October 4, 2023
First major Massachusetts tax cut in over a decade: Top 5 Things You Need to Know
After months of negotiations, the Massachusetts state legislature has finally agreed to pass a tax package that provides…Read More
Posted on January 7, 2023
Massachusetts has historically been in the vanguard of movements to provide equality and respect to all citizens. The commonwealth was among the first to embrace universal health care, same-sex marriage, and most recently, the first women LGBTQ governor.
But the commonwealth has been slower to embrace diversity, equity and inclusion. Much work remains to be done to ensure that all businesses and citizens can share in the economic prosperity of Massachusetts.
Consider the following:
The picture is not wholly bleak. The commonwealth has made progress with initiatives like Boston’s Sheltered Market Program, which allows state and local governments to reserve certain contracts for minority and/or women-owned businesses and the 100% Talent Compact which is focused on eliminating the gender and racial wage gap.
Nevertheless, the demographic tides in the commonwealth are shifting rapidly and the Massachusetts business community must increase the velocity of change in this area in order to remain attractive for employers and employees.
Massachusetts can distinguish itself from competitor states by addressing disparities that limit people from participating in the workforce at equal rates. Creating opportunities positively impacts consumer consumption, investment and economic growth. Massachusetts wins when the business environment is equitable and inclusive.
We know these efforts work because we know how valuable minority owned businesses (MBEs) are to the economic health of the country:
Massachusetts employers are struggling to find qualified talent to meet demand. Recruiting and retaining employees will not get easier going forward. Attracting and retaining talent will come down to having attributes that resonate with employees and make them both loyal workers and advocates for their organization.
Gen Z – defined as those people born in the late 1990s to early 2010s – will make up 30% of the working population in just seven years. These individuals are driven by a sense of purpose. They are looking for fulfillment from their employment. They are demanding that their employers be aligned with their personal values, including values of diversity, social justice, equity, and all forms of gender identity.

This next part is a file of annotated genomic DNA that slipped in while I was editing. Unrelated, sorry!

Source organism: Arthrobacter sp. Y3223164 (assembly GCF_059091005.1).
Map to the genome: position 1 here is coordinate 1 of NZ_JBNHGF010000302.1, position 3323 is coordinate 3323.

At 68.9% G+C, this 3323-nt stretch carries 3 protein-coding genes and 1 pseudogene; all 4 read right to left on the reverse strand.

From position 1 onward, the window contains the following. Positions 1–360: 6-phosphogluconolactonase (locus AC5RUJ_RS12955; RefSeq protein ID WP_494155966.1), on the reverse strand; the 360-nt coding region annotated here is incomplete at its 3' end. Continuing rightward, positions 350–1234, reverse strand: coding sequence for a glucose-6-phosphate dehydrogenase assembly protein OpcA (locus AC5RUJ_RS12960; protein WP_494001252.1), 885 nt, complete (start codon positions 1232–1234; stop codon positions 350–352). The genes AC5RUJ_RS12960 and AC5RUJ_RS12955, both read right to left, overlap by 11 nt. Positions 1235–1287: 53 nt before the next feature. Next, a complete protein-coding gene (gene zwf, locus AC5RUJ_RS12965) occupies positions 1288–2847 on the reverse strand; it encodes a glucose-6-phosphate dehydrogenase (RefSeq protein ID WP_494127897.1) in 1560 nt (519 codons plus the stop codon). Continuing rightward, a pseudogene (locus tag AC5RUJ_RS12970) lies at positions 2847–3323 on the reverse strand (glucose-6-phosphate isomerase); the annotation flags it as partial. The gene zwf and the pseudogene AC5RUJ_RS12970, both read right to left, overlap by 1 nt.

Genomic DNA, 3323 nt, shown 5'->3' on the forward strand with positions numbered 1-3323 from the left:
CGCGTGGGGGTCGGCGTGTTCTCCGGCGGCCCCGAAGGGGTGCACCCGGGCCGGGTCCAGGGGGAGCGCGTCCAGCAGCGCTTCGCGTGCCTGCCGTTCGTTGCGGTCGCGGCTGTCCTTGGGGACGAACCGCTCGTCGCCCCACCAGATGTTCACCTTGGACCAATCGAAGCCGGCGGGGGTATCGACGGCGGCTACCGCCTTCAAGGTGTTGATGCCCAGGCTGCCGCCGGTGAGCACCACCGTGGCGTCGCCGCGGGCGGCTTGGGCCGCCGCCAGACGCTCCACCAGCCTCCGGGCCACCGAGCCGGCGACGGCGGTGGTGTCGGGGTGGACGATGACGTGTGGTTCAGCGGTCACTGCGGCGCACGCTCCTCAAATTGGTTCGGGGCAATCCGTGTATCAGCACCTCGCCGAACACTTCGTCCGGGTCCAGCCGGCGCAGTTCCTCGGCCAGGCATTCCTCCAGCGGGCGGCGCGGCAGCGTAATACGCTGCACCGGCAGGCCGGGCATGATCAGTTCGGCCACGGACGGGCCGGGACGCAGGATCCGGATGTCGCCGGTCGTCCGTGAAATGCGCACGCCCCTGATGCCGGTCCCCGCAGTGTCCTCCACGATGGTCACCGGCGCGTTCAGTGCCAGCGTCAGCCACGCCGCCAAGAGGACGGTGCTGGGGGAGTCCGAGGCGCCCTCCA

According to survey by Tallo, roughly one-third of respondents reported that they did not apply for a job because they feared unfair treatment or discrimination. Conversely, almost 70% of Gen Z respondents said they’d be “absolutely” more likely to apply to a job with a company whose recruiters (and marketing materials) reflected a more racially and ethnically diverse workplace.
What can employers do to ensure they are making the necessary strides to advance DE&I within their organizations and attract the talent of tomorrow? Several AIM members are setting the bar high:
AIM applauds these members and many others who are stepping up to do what it takes to attract talent by doing what is right to achieve diversity equity and inclusion.
AIM believes the business community has a responsibility to contribute to the economic engine of the state and also to be a force for good. Being equitable and inclusive with diverse individuals and organizations is not just the right thing to do – it is the business imperative of this decade if we are to remain attractive to employers and employees and maximize the economic success of the state.
We will continue our efforts to create a more diverse, equitable and inclusive organization that represents the full variety of businesses and business people in Massachusetts. We hope you will join us in these efforts.